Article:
Designing memorable characters doesn’t just stop at their appearance. The manner in which they speak and use body language is integral to building a full picture of who they are as a character as well as how others react to them. Here are some tips on how to make your characters’ voice stand out from the crowd.
Body language and tone of the voice
When conversing with another person, we take note of how they are standing, where their eyes are and how they hold themselves. Do they have a nervous twitch? Are their arms crossed? How do they shift their weight when they stand? Comics have the added advantage of conveying this unspoken language through visuals so use that to your advantage. The way in which someone says something is highly important to the direction a conversation will go and it reveals a little bit of who that person is.
You can use vernacular in dialog
Dialog does not have to follow the rules of proper grammar because people sure as hell don’t. They take short cuts and use local slang, contractions and run on sentences. People are messy when they speak and the same goes for your characters. You can really put some detail and flourish into how they might talk to others because unless they’re an anal english major they are not going to be perfect.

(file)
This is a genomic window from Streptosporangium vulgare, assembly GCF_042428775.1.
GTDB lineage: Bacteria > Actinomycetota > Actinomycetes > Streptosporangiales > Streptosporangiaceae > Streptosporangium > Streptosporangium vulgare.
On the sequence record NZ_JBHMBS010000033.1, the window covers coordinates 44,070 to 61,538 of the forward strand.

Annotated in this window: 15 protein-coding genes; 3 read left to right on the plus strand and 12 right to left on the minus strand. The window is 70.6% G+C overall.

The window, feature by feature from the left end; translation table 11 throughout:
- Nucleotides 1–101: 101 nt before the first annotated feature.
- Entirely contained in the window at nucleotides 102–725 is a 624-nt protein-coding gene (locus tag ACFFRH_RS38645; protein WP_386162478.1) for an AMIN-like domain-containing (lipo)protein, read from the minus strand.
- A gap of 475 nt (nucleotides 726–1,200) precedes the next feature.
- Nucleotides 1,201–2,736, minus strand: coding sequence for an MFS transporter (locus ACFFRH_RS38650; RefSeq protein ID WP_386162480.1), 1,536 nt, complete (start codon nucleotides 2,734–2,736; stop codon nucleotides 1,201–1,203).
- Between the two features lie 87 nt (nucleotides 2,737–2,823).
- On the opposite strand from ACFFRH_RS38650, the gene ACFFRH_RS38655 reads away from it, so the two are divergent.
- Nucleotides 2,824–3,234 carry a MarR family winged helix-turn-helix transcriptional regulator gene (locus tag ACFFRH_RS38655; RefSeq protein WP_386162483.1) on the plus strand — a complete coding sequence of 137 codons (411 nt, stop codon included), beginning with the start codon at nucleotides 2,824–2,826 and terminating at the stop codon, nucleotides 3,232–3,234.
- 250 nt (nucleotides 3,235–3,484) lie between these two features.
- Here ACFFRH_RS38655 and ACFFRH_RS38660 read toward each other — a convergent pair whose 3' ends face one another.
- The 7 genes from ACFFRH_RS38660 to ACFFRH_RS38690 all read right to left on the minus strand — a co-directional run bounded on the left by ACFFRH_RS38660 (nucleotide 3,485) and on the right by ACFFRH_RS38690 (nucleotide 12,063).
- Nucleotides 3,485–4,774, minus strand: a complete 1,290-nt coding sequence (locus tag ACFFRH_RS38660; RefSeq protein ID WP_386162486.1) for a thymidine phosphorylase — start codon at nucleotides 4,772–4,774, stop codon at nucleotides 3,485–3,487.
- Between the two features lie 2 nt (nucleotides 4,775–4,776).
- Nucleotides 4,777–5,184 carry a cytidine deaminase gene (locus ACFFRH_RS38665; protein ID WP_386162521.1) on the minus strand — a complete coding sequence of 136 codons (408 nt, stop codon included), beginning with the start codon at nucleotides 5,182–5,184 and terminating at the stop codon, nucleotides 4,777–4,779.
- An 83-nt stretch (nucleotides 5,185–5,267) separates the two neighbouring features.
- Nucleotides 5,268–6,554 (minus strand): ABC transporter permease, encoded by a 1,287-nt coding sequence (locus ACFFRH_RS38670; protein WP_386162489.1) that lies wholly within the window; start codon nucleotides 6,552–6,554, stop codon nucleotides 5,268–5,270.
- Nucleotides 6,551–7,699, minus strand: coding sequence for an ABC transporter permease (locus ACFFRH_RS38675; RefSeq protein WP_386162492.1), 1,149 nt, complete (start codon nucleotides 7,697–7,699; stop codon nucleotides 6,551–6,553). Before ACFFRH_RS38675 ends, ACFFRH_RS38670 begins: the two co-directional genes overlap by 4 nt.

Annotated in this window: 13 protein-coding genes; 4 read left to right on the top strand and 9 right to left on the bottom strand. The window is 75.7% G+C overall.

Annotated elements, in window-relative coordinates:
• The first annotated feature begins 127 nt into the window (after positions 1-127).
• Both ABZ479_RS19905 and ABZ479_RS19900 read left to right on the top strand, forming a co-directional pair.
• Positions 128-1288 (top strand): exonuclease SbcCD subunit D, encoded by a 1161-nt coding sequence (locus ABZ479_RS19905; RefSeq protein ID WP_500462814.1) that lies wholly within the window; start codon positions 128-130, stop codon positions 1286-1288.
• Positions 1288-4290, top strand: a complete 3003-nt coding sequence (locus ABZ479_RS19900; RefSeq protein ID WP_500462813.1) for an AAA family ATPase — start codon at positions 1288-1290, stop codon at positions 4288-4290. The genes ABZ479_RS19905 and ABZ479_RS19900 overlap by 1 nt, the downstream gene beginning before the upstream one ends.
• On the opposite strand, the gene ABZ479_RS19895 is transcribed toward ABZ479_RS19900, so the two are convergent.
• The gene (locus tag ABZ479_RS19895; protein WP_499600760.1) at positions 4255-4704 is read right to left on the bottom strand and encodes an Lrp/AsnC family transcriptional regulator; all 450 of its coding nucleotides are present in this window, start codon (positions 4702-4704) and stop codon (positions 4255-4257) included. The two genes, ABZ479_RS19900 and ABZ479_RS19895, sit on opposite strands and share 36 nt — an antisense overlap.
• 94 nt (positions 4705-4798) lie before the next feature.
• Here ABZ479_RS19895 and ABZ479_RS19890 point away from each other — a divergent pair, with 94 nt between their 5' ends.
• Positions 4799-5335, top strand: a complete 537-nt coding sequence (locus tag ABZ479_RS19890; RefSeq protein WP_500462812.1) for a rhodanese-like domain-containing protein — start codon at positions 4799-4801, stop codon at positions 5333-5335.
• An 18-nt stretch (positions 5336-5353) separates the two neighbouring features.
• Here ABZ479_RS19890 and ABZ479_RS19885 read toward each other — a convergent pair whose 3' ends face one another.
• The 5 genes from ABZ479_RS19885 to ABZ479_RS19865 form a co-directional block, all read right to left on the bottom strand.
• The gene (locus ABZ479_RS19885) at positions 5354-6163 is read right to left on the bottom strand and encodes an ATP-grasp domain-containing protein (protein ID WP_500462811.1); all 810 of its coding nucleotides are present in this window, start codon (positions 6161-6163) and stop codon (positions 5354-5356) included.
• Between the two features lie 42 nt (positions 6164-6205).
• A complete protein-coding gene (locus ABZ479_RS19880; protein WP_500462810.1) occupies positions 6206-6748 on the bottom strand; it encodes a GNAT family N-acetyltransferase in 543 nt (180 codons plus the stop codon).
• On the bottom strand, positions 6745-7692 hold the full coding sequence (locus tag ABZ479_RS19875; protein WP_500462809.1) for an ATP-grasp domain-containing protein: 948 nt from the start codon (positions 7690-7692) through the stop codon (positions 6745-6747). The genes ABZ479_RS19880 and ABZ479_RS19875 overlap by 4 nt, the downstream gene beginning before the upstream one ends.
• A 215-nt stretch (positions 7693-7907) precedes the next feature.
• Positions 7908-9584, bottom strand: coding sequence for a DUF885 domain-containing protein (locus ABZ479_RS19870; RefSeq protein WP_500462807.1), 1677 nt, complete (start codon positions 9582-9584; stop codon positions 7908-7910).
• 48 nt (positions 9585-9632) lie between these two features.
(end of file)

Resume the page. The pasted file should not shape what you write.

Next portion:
Know your character’s background and personality
A character has to have started from somewhere and that somewhere will have made a lasting impression on how the character communicates with others. If the character is educated, they will be more likely to use longer and more complicated words when explaining concepts to others. Contrast this to characters from a lower socio-economic background; these types of characters may be more likely to use colloquialisms and simple language to communicate.
Understanding where your character came from can help shape the way they speak. Take some time to think about the area they are from, what sort of access to information they might have had and who their mentors could have been. This will all go on to inform the manner in which they speak. If your character is impatient, they may speak in shorter sentences or get frustrated when people take too long to explain something. Or take a shy character who finds it difficult to connect with others; they might not say much all the time but may become bolder when confronting something that triggers them. Getting to know who your character is and how/when they might speak allows you to build layers and depth as well as find potential points of conflict that can be used later.
What techniques do you use to create a unique voice for your characters? Let us know in the comment section below! And join us on Sunday evening for our Quackchat at 5:30PM(EST)!
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Emma_Clare at 12:00AM, July 23, 2021
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